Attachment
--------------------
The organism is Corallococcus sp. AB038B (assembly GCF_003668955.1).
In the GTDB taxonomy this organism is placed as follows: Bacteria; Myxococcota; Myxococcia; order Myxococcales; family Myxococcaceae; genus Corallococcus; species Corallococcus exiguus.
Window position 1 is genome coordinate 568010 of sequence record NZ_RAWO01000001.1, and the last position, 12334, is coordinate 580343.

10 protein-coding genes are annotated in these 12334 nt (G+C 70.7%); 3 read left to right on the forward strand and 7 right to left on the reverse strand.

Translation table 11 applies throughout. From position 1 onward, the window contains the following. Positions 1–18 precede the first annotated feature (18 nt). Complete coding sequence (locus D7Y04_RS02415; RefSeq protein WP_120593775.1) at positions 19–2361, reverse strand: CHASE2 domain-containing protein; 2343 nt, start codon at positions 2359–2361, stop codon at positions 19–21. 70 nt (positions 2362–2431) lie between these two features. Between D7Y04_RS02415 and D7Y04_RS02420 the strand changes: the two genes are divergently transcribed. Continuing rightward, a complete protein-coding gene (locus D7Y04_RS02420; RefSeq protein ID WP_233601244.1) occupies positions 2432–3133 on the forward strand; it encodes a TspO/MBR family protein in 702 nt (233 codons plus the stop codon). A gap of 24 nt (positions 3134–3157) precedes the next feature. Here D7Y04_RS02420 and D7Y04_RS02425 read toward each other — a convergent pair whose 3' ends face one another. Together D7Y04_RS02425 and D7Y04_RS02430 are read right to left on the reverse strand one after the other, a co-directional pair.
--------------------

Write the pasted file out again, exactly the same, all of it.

The organism is Corallococcus sp. AB038B (assembly GCF_003668955.1).
In the GTDB taxonomy this organism is placed as follows: Bacteria; Myxococcota; Myxococcia; order Myxococcales; family Myxococcaceae; genus Corallococcus; species Corallococcus exiguus.
Window position 1 is genome coordinate 568010 of sequence record NZ_RAWO01000001.1, and the last position, 12334, is coordinate 580343.

10 protein-coding genes are annotated in these 12334 nt (G+C 70.7%); 3 read left to right on the forward strand and 7 right to left on the reverse strand.

Translation table 11 applies throughout. From position 1 onward, the window contains the following. Positions 1–18 precede the first annotated feature (18 nt). Complete coding sequence (locus D7Y04_RS02415; RefSeq protein WP_120593775.1) at positions 19–2361, reverse strand: CHASE2 domain-containing protein; 2343 nt, start codon at positions 2359–2361, stop codon at positions 19–21. 70 nt (positions 2362–2431) lie between these two features. Between D7Y04_RS02415 and D7Y04_RS02420 the strand changes: the two genes are divergently transcribed. Continuing rightward, a complete protein-coding gene (locus D7Y04_RS02420; RefSeq protein ID WP_233601244.1) occupies positions 2432–3133 on the forward strand; it encodes a TspO/MBR family protein in 702 nt (233 codons plus the stop codon). A gap of 24 nt (positions 3134–3157) precedes the next feature. Here D7Y04_RS02420 and D7Y04_RS02425 read toward each other — a convergent pair whose 3' ends face one another. Together D7Y04_RS02425 and D7Y04_RS02430 are read right to left on the reverse strand one after the other, a co-directional pair.